Read the court’s full decision here.
A fork-in-the-road clause concerns when, not whether, the contractual duty to arbitrate arises.
Olin Holdings Limited v. State of Libya, Case No. 21-cv-4150 (S.D.N.Y. March 22, 2022).
Some investment treaties contain so-called “fork-in-the-road” clauses, which require an investor to choose between litigating its claims in the host State’s domestic courts or before an international arbitral tribunal. As the name suggests, once the investor chooses one forum, that decision is final and the other forum is no longer available. The United States District Court for the Southern District of New York, in Olin Holdings, had to determine who between courts and the arbitrators decide whether an arbitration provision contains a fork-in-the-road clause and, if so, whether the investor had made the election depriving the arbitrators of jurisdiction.
Cypriot company Olin had leased a tract of land in Libya’s capital, Tripoli, to construct a dairy factory. After receiving the required licenses from the Libyan authorities, Olin constructed the factory. In October 2006, shortly after the factory was completed and was set to begin operations, Olin received an eviction notice requiring it to vacate the premises. Unbeknownst to Olin, a Libyan authority had expropriated a large area that included Olin’s factory. After having sought exemptions from the expropriation order, to no avail, it filed an action in the Tripoli Court of Appeal challenging the expropriation. The Tripoli court held that the expropriation was procedurally improper and cancelled the expropriation order. Shortly thereafter, Olin received a second eviction notice, and commenced new proceedings in the Tripoli court seeking compensation for the harm resulting from the expropriation. The Tripoli court denied Olin relief, finding that Olin failed to prove the harm it suffered.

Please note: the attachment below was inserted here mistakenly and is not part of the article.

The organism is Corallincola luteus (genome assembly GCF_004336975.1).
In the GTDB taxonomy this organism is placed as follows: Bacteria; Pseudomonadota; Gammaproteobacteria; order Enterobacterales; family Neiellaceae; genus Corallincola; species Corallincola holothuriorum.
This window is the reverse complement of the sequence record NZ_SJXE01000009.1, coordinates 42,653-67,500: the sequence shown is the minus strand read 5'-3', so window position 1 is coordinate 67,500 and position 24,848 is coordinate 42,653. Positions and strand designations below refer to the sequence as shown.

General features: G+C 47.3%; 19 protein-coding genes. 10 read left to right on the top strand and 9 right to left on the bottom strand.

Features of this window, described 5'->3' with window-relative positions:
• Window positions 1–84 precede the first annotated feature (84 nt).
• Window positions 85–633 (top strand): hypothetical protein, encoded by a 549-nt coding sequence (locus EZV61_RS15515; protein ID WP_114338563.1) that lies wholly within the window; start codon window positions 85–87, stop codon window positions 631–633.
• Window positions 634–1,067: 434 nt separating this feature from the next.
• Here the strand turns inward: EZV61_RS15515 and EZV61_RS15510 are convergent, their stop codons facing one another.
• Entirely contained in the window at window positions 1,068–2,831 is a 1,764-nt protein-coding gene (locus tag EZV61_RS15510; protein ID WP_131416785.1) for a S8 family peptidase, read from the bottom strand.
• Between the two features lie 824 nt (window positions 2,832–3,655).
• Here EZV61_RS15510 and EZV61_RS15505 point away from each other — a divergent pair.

Olin then commenced arbitration against Libya before the International Chamber of Commerce (“ICC”), claiming that Libya’s expropriation and failure to award just compensation violated the Cyprus-Libya Investment Treaty. Olin invoked the arbitration provision in Article 9.2 of the Treaty, which provides that in the event of a dispute between a contracting state and an investor of the other state, the dispute “would be submitted, at the choice of the investor concerned to: (a) the competent court of the Contracting Party in whose territory the investment was made; or (b) the Arbitral Tribunal of the International Chamber of Commerce.”